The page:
April 16, 2017

Overbuilt And Overpriced

A report from the Columbus Dispatch in Ohio. “Homebuyers aren’t the only ones combing central Ohio for real-estate deals. In the past three years, investment firms searching for bargains outside the nation’s largest cities have paid more than $1.2 billion for 145 central Ohio complexes containing 30,000 apartments, according to Yardi Matrix. ‘Interest from investors is incredibly strong,’ said D.J. Effler, senior vice president of Bellwether Enterprise’s Columbus office. ‘There’s no limit to the amount of capital in search of good multifamily properties in Columbus.’”

“Investor interest has pushed prices for apartments to record highs in recent years: Last year, investors paid an average of $53,422 per Columbus-area apartment, up from $29,373 just five years earlier, according to Yardi. Complexes built in the 1970s and 1980s account for most of the recent sales, but a growing number of newer complexes also have sold. Investors paid more than $100,000 last year for each apartment in the comparably sized boom markets of Austin, Texas; Nashville, Tennessee; and Charlotte, North Carolina — more than twice what they paid for a Columbus apartment, Marcus & Millichap found. On the extreme high end, apartment buildings in New York, San Francisco and San Jose cost more than $300,000 per unit.”

“‘I see two distinct markets,’ said Matthew Sharp, co-founder of Hamilton Point Investments, a Connecticut company that bought four central Ohio apartment complexes in recent years. ‘One is what I would call tier-one luxury apartment markets, the trendy ones, the Charlottes, Denvers and Buckheads (Atlanta) — truly Class A. That stuff has been overbuilt and is overpriced. But middle-income to upper-income units in secondary growth markets like Columbus are a phenomenal deal.’”

The Dallas Morning News in Texas. “Dallas-Fort Worth was already the top apartment building market in the country before starts increased by more than 95 percent in the first two months of 2017. Almost 30,000 new apartments will open their doors here in 2017. ‘That’s a lot of new product coming on line at once,’ said Greg Willett, economist with Richardson-based apartment analyst RealPage. ‘Right now we have 50,000 units under construction - that is a lot even by historical standards.’”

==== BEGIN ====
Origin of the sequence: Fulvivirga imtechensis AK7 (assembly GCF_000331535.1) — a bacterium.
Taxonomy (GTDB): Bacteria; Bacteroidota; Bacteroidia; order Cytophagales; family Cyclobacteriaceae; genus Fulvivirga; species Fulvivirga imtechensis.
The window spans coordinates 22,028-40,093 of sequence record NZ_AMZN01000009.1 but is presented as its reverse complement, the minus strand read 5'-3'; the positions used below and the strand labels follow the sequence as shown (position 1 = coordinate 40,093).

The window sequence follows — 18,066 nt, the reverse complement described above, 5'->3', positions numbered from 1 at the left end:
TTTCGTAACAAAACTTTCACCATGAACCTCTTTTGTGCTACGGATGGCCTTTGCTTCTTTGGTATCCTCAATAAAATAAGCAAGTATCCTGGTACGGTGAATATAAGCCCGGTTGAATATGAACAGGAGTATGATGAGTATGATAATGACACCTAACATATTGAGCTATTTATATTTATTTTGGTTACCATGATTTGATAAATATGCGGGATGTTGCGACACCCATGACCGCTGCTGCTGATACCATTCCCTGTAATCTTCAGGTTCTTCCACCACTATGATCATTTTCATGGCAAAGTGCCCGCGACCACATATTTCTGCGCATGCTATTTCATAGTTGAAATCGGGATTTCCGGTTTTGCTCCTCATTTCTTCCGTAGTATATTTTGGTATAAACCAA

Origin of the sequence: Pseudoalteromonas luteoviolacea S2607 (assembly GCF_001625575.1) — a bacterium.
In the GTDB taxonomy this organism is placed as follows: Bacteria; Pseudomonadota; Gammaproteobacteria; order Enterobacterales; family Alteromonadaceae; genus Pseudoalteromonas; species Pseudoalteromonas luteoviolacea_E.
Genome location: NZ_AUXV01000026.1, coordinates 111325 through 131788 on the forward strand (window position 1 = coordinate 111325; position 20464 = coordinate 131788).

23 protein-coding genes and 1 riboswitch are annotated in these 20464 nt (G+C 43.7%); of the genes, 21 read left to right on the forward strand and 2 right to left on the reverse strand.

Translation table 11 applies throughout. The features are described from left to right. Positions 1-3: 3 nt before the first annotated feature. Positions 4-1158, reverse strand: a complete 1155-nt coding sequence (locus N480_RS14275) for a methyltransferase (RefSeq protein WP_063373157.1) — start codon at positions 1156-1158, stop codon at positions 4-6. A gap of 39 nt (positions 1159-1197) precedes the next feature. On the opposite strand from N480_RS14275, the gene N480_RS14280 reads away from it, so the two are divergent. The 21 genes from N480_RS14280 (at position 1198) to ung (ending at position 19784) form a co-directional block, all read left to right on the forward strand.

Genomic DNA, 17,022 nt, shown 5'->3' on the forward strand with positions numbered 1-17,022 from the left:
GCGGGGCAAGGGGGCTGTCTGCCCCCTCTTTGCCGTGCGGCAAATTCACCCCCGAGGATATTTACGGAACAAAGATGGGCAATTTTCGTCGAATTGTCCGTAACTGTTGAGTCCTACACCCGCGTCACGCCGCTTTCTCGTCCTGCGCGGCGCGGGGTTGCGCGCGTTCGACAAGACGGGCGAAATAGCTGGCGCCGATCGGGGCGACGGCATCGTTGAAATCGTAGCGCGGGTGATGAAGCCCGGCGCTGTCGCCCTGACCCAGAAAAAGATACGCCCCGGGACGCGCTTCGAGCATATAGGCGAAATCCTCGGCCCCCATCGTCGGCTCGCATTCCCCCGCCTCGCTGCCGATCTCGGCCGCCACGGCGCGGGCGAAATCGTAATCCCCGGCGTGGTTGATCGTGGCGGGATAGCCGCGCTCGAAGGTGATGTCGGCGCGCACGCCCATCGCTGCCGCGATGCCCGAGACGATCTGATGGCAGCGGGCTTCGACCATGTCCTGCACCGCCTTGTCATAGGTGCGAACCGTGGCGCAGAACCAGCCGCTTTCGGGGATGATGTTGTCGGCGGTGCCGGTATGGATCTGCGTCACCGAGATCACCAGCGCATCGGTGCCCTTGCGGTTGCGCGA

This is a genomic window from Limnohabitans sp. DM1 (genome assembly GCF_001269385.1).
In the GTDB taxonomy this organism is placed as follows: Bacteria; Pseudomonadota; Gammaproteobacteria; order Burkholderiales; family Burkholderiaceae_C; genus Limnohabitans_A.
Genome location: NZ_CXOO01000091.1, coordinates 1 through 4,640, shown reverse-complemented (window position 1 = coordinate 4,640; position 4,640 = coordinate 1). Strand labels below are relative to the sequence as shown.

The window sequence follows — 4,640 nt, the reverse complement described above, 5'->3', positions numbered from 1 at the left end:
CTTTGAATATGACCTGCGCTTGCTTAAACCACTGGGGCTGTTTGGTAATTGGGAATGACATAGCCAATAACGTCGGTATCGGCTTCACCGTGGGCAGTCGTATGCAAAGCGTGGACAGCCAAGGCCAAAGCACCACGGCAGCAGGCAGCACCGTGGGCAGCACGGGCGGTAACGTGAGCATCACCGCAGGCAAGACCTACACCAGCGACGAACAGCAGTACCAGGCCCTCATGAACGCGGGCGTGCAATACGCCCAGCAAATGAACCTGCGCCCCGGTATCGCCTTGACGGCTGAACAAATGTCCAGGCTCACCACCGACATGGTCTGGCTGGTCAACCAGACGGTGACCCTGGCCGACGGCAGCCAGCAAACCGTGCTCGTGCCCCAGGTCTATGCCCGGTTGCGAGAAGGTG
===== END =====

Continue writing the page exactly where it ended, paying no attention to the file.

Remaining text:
“Encore CEO Bradley Miller said he’s being more cautious about development. ‘At this stage of the cycle, the one thing you don’t want to be is stupid,’ he said. ‘We’ve had the mentality of ‘build it and they will come,’ and they have come. But what happens when they don’t?’”

“With rents in North Texas rising on average more than a third in the last 10 years, apartment developers and operators worry that incomes aren’t keeping up. ‘How do everyday people - even those making pretty good money - continue to elevate the percentage of their income going to rent?’ said Rick Graf, president of Pinnacle Living. ‘At the end of the day you have to have people who can afford and are willing to pay that much rent.’”

The Arizona Republic. “Renters in metro Phoenix are getting a bit of a break these days. The Valley is in a midst of an apartment building boom. So many projects are popping up so fast, it’s getting tough to keep track. In central Phoenix, about 4,000 apartments are in progress or planned in the area. Demand was so high for apartments in downtown Phoenix at the end of 2015, the area had the highest average rent in the Valley.”

“But that’s already shifting a bit. Many apartment developers are already building in some rent deals because of the number of new complexes going up, according to real estate analysts. In Scottsdale, another popular spot for new apartment development, the average rent fell almost 1 percent last month, according to ApartmentList.”

From MarketWatch. “Rental costs continued to be one of the priciest things Americans pay for in March, but there are signs some relief may be in sight. The annual growth in rental costs has outpaced annual inflation by more than a full percentage point for 34 months in a row, the longest such streak since the early 1950s. But that may soon ease. ‘We think the recent slowdown is more than just noise,’ Goldman Sachs economists wrote. ‘We believe the lagged impact of elevated multifamily construction activity in the last two years is exerting upward pressures on vacancy rates and downward pressure on prices.’”

“In the five years since the recession ended, multi-family housing starts have run at a pace nearly 30% higher than they did throughout the 1990s. Now that’s starting to bear fruit, particularly in the higher-end areas of the market. According to Zillow data from February, rents were down 9% in Chicago, 5% in San Francisco, and 3% in Miami.”

“Another, less-discussed reason for national rents to be nudging down: massive declines in the oil patch.”